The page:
I have always had a love-hate relation with analogies, though it has mostly veered towards hate. I agree that they can occasionally be illuminating and can make difficult concepts more palatable, but I have often considered them evil and felt that they do more harm than good. Usually, they over-simplify a concept to “dumb it down”, so to speak, but end up creating easy-to-kill straw-men, or make arguments go into a tangent just because people start arguing over the analogy instead of the original premise. Also, I feel they sometimes fail to achieve their purpose—which was providing a meaningful insight into the issue at hand. If I understand a concept well, I would be able to appreciate the analogies that can be drawn from it. I would also have the necessary insight to understand places where the analogy would fail. However, all this is fairly opaque to the person at whom that analogy was aimed, so it often defeats the purpose. This is especially so because it is extremely rare that an analogy maps with the original bijectively. Usually, an analogy connects only a few aspects of both situations, and that too in a fairly tenuous fashion. And if your listeners try to over-explore an analogy, it just ends up backfiring.
I am particularly wary of analogies that are part of school teaching. Plenty of the Sanskrit shlokas and Hindi dohe rely on analogies to bring home the point, but the way they are taught, the analogies are used for justification rather than exposition, which is just plain wrong. Of course, I realize the value of these pithy sayings/couplets/expressions/etc. so I am not objecting to them—all I am saying is that I prefer to keep analogies at arm’s length in discussions and arguments.
A particularly delicious abuse of analogies is the whole animal analogy business—a treacherous (and highly convenient) ground to base your argument on. It works both ways, so you can use it irrespective of which side of the argument you are on. There’s always an animal analogy out there. Sample this—
Premise: Humans are like animals.
Argument: Dogs don’t discriminate on the basis of breed! Why should we discriminate on the basis of caste?
Never mind the fact that no one would even question this bullshit. What do you know about whether dogs discriminate on the basis of breed or not? I don’t know much about dogs, but I suspect that an Alsatian won’t usually have sex with a Pomeranian (unless, of course, it’s getting bored or something). Should that be considered as animal casteism? Should humans refuse to procreate with people from other races because dogs apparently do the same? It’s just pile upon pile of stupidity made to look profound.
Premise: Humans are not like animals.
Argument: Dogs have no problem having sex in the open. That doesn’t mean humans should start doing the same!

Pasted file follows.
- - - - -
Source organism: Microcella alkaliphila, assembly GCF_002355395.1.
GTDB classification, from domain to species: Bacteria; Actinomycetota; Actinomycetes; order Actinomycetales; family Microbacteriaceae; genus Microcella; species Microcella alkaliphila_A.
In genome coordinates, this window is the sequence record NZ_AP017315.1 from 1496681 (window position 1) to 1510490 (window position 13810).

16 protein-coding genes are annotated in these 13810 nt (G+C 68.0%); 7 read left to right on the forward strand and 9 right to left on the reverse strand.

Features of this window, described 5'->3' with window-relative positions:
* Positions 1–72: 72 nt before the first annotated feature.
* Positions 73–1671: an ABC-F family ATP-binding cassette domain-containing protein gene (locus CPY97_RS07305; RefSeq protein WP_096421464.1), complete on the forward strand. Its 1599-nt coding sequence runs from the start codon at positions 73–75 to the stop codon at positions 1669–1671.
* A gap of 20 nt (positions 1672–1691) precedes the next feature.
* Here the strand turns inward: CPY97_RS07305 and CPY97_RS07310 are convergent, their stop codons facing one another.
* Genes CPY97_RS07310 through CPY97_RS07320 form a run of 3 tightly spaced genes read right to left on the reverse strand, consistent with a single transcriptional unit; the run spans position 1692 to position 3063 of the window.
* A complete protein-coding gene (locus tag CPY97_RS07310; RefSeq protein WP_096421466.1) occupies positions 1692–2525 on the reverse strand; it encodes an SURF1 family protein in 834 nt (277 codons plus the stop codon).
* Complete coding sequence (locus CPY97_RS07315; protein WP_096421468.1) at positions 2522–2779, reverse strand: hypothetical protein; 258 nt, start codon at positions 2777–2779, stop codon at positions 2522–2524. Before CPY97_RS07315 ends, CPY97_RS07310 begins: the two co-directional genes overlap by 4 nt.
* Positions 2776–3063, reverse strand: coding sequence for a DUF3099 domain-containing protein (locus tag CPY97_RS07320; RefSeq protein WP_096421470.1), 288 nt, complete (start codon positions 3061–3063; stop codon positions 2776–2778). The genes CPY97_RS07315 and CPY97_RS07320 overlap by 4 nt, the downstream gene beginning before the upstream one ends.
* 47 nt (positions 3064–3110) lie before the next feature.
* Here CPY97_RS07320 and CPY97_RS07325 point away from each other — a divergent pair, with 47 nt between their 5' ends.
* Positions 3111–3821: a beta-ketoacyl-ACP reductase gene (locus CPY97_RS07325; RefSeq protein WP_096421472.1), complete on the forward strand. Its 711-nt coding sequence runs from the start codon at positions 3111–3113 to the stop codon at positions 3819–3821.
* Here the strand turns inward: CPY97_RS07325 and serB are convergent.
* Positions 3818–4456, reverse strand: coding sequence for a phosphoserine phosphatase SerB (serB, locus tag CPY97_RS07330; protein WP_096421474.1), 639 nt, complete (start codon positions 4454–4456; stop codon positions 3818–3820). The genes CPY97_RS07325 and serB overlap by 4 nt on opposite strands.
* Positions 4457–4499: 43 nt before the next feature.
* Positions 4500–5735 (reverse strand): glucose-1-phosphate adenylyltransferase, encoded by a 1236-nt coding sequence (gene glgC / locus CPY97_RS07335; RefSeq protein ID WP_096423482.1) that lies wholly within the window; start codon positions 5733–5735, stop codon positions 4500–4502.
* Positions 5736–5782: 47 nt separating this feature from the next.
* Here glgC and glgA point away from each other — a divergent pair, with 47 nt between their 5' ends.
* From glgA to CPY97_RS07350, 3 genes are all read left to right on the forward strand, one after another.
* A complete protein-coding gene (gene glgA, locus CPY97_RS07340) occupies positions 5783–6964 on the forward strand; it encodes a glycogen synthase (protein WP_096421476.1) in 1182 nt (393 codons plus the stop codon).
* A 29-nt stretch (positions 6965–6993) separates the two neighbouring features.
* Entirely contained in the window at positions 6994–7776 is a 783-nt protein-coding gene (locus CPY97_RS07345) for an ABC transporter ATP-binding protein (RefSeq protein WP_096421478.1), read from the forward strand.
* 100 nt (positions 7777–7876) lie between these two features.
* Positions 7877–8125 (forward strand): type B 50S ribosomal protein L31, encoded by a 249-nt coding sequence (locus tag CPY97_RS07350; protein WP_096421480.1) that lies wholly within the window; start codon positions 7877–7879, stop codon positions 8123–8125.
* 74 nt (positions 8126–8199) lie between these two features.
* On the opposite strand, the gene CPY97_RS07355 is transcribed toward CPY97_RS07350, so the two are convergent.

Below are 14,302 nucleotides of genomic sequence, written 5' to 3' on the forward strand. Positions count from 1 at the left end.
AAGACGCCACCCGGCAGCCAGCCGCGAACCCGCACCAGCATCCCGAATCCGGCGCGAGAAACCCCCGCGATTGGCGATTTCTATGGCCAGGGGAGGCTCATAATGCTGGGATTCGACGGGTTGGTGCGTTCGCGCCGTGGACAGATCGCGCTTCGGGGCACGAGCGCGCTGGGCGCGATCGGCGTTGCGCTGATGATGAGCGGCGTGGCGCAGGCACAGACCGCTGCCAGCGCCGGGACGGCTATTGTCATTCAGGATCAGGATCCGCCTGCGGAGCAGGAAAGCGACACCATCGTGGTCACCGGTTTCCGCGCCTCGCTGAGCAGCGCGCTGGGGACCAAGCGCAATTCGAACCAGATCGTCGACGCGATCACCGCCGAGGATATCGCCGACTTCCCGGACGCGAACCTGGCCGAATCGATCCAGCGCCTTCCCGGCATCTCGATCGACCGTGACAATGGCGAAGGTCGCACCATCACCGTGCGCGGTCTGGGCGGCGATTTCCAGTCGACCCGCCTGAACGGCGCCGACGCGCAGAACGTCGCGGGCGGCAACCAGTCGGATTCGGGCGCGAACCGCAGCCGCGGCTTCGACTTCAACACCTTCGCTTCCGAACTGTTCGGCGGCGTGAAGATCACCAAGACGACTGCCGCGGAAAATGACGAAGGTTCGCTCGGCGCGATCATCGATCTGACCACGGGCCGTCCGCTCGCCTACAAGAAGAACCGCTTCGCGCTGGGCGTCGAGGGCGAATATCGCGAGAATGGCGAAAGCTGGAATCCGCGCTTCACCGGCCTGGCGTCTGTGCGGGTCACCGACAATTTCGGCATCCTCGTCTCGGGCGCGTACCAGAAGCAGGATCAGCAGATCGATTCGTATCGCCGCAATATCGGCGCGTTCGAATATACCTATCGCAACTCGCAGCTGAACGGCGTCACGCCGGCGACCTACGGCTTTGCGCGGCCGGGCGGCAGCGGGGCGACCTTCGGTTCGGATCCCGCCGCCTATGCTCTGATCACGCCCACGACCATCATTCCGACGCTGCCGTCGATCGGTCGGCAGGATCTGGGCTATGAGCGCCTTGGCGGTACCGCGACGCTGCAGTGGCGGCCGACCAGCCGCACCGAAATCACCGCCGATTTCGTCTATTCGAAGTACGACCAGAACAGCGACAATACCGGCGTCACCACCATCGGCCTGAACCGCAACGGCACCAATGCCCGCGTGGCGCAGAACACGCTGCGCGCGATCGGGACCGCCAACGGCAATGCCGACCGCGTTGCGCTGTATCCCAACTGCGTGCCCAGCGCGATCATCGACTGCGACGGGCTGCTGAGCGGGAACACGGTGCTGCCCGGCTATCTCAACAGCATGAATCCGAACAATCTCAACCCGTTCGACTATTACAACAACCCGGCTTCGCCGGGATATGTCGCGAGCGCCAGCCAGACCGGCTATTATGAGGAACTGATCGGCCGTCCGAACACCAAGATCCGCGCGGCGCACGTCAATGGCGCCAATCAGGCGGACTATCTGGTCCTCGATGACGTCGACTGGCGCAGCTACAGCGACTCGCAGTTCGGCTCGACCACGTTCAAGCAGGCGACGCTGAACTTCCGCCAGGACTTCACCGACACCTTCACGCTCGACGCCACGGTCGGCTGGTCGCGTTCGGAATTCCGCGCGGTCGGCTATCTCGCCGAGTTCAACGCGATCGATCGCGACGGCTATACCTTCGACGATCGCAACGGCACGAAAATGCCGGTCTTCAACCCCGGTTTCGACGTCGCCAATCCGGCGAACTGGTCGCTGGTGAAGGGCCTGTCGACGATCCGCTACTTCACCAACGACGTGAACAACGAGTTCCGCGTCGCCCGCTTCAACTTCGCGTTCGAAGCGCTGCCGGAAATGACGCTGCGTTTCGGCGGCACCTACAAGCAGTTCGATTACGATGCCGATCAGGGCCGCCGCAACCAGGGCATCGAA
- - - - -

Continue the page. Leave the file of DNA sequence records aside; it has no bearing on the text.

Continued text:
Dude, settle it once and for all whether or not humans should look at dogs as models for emulation. Note that you can’t resort to circular arguments claiming that ‘discrimination is bad, hence humans shouldn’t definitely do it if even animals aren’t doing it ’. ’Discrimination is wrong’ was supposed to be the conclusion, not the explanation. If your audience could have understood that at face value, you won’t have needed a stupid animal analogy.
I could use the humans-are-like-animals argument to say that it is OK for men to kill weaker men while looking for a suitable mate, and I could use the humans-are-not-like-animals to claim that it is OK for men to kill for pleasure. Both are stupid arguments, but the animal analogy didn’t shed any light on them. In fact, it made them worse.
This is why I hate them in serious discussions—they are argument-crutches. What sounds like a cool analogy is often just a way to cover up shitty arguments and get rid of the burden of serious proof. Deep-seated issues such as those of ethics, morals, ‘freedom’ etc. cannot be solved by animal analogies, and heck, can’t even be understood using animal analogies. You need to face the problem in its entirety, and you have to face it on its home ground. It’s tough, yes, but it’s the only real solution. Otherwise you have idiots who will claim that contraception is bad because it is unnatural (!) and that gay marriage is wrong because it is unnatural. How about I claim that polygamy, adultery and cannibalism are OK because all three are found among animals? Animals have been known to have sex forcibly. Does that mean rape is natural? These analogy-toting idiots don’t spend even one minute on any actual justification. They get away with bullshitting about nature.
In some ways, this worse than bullshit, which I use here to mean content-less blather that is so convoluted that its truth value is difficult to evaluate, and which was never even intended to convey a particular truth value. That’s because while BS makes you look like an idiot, analogies make you look smart and witty and profound, thus ridding you of the burden of proof and giving your audience a false sense of awe and understanding. It helps you get an upper hand in an argument without actually making a great deal of sense.
I often hear arguments which treat human languages and programming languages as practically the same thing, and freely try to justify and rationalize their opinions and assertions regarding human languages by giving analogies with computer languages. Leaving aside the sheer audacity of someone comparing something as deep, complex and intensely fascinating as human language with something that pales several orders of magnitude in front of it (I speak from a pretty objective viewpoint), the simple fact is that such an analogy is highly untenable, and is almost always likely to derail the argument.